NP: My approach was to just honor the text and the writer’s vision and go about it that way. I think they’ve done an amazing job writing this character. I love Heather. She’s culturally sympathetic and empathetic. Her struggles are present but don’t overtake the character. They’re not what make her interesting in a singular way. The fact that she embodies all these different aspects is what makes her so human. I think that’s what we all are. We might not have all these different identities, but we all do hold different, sometimes contradicting truths. I think I was really safe in that regard, in terms of writing this beautiful character. I wouldn’t have been attracted to a role that didn’t feel human to me. I just handled it with as much empathy as I could, as I would with any other character. Because you just want to be aware of anything the character may be dealing with. I made myself more and more aware of her perspective.
SK: What was it like working with Bill Pullman and Carrie Coon?
NP: It’s amazing! I keep saying “Tracy and Carrie and Bill — oh, my!” All these different, amazing actors that I’ve watched and enjoyed. Sometimes I have to pinch myself that I am among them. Carrie is like a firecracker in real life. Bill has all this wisdom and intelligence and knowledge. It’s been great. I’m learning a lot. I’m also getting in the ring with them, so it’s cool! It’s a dream experience, for sure.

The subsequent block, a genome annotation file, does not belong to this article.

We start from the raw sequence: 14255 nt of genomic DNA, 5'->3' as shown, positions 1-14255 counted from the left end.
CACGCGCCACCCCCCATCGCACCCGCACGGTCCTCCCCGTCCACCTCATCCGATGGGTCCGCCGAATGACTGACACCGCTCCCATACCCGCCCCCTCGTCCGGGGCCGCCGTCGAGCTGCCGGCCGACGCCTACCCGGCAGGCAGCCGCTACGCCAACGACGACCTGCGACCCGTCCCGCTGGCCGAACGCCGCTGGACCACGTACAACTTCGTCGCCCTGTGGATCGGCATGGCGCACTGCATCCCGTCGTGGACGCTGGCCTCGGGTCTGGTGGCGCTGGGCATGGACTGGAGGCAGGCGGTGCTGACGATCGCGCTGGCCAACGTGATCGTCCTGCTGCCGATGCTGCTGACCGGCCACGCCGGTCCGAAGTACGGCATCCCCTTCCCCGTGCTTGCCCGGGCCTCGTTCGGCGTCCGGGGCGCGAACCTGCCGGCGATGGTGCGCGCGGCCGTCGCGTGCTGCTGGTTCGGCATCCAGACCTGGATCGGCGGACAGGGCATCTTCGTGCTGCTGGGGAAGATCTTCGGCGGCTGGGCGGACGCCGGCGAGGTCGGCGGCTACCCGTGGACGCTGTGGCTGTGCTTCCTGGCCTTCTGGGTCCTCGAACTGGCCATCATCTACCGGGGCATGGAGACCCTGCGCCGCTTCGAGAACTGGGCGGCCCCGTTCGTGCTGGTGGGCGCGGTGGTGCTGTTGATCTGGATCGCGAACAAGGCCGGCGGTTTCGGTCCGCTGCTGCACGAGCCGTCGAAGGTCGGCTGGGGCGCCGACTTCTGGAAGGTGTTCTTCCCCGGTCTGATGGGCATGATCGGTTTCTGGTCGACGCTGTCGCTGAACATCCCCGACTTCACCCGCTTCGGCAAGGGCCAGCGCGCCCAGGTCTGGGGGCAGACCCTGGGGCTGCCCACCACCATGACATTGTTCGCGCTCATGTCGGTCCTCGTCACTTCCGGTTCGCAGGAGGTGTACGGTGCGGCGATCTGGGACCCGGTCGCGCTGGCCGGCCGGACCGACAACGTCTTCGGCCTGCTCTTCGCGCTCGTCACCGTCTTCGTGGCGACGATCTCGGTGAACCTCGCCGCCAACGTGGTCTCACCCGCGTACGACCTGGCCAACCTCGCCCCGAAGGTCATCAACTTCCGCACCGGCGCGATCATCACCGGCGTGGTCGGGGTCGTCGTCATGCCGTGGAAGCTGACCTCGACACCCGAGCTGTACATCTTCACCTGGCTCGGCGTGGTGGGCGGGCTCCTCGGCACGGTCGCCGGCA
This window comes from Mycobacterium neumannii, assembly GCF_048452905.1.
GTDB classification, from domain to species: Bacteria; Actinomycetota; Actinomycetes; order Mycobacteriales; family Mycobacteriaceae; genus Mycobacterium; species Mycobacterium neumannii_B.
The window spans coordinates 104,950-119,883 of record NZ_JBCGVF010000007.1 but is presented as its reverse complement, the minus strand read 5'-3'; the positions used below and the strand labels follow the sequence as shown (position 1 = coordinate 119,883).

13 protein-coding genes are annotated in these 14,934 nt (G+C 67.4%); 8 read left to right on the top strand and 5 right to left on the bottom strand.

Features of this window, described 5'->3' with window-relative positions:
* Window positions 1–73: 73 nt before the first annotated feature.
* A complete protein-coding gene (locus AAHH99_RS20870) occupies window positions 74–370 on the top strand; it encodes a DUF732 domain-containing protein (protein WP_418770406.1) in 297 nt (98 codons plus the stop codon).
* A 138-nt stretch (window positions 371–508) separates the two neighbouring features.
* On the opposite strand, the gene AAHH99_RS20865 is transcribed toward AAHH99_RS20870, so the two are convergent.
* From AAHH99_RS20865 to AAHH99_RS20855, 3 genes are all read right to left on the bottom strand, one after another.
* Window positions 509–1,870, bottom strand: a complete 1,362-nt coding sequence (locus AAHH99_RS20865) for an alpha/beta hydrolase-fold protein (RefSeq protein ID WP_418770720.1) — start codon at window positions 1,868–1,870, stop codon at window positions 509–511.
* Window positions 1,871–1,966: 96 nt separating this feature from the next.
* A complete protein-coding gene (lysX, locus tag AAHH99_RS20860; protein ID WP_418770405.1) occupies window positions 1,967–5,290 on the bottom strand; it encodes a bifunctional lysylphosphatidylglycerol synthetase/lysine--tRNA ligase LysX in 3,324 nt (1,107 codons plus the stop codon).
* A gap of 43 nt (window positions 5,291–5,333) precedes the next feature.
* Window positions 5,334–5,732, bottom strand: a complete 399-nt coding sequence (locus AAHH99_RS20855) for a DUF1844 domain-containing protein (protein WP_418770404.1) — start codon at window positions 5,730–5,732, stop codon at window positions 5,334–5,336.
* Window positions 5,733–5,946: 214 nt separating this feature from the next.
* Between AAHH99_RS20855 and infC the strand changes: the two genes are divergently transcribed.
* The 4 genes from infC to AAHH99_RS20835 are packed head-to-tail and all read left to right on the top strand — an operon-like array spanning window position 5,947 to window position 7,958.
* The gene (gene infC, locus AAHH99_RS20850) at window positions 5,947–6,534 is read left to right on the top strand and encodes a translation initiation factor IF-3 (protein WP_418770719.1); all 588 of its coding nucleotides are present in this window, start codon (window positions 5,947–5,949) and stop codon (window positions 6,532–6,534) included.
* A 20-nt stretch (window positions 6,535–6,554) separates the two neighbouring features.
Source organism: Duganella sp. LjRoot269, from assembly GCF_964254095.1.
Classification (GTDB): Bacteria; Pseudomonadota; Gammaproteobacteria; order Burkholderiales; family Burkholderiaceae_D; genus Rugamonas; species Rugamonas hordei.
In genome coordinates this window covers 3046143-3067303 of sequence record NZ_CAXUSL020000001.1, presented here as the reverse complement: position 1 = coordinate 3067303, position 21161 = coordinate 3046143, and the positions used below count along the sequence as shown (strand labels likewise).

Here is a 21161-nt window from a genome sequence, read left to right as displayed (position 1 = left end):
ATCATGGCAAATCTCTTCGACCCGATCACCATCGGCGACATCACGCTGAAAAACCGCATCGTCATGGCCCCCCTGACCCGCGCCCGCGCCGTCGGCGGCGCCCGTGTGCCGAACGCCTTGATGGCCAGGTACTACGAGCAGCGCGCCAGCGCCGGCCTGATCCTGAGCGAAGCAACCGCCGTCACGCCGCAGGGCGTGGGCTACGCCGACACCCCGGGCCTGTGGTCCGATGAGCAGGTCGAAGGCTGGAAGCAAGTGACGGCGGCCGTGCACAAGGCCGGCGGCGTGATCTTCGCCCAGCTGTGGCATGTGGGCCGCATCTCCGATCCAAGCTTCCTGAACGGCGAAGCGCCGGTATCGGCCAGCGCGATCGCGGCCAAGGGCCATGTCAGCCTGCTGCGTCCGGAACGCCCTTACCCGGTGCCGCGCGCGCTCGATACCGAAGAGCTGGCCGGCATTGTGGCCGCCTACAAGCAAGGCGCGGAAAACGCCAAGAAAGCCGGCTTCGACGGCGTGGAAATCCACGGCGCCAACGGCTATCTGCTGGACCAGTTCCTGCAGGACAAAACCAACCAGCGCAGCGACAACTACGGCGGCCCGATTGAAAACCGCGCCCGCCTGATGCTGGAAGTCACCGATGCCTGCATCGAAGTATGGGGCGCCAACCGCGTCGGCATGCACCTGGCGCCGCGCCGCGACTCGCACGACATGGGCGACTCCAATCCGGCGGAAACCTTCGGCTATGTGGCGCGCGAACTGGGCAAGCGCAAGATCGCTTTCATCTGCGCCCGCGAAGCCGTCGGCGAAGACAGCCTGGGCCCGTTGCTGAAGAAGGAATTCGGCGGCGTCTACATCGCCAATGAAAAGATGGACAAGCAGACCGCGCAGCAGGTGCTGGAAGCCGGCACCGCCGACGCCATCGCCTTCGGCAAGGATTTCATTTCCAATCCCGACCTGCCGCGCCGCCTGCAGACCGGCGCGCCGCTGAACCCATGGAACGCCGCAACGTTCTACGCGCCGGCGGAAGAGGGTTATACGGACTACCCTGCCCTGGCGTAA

SK: We’ve seen you in a lot of things, but the performance that continues to stick with us is yours in Crown Heights, the true story of a young Black man [played by Lakeith Stanfield] who was wrongfully convicted of murder. You were exquisite in that.
NP: Thank you so much! I loved working on Crown Heights. That was really meaningful for me. I still get to talk to [the real-life person upon which my role is based] Antoinette every once in a while. Getting to work with Lakeith was just amazing and getting to tell a true story that we should all know about is a real honor. It mixed my passion for acting with trying to make a difference in the world. It was huge for me.
SK: Speaking of your attraction to complex characters, what did you find most meaningful about playing Heather on The Sinner? How do you ultimately want to engage with the audience?
NP: In the best-case scenario, I get to play characters that are full and go through some kind of change in their lives and get to see their spirit undergo something. The writing draws me in — the story. I love when I’m reading something and I can really hear the voice of the creator. Sometimes, you don’t really feel a voice. Most cases, I’ve been really blessed to work with auteurs in their own right. They’re really creating and trying to shift the culture. Those are the trains that I like; trains that are going somewhere. That’s what draws me to different characters and different worlds. Sometimes, I do things because I need a change, and sometimes, characters are little therapists for me. I love playing beautifully, well-written women of color who are strong and intelligent and full and human. I try to go for that as much as possible.
SK: The Sinner does just that. It takes a subject that is so dark and considered taboo and puts a woman at the center of it. It’s contradicting a longtime trope that women should only be involved in lighter fare.
NP: Absolutely. Women of color, as well. Sometimes, it can only be about race or sexuality when we’re in the story. In this case, her background and her sexuality are present but they’re not the full measure of who she is. It’s not used as a device in the script necessarily. It’s really well-woven into the story. I’m really attracted to that.
The second season of The Sinner premieres Aug. 1 on USA Network.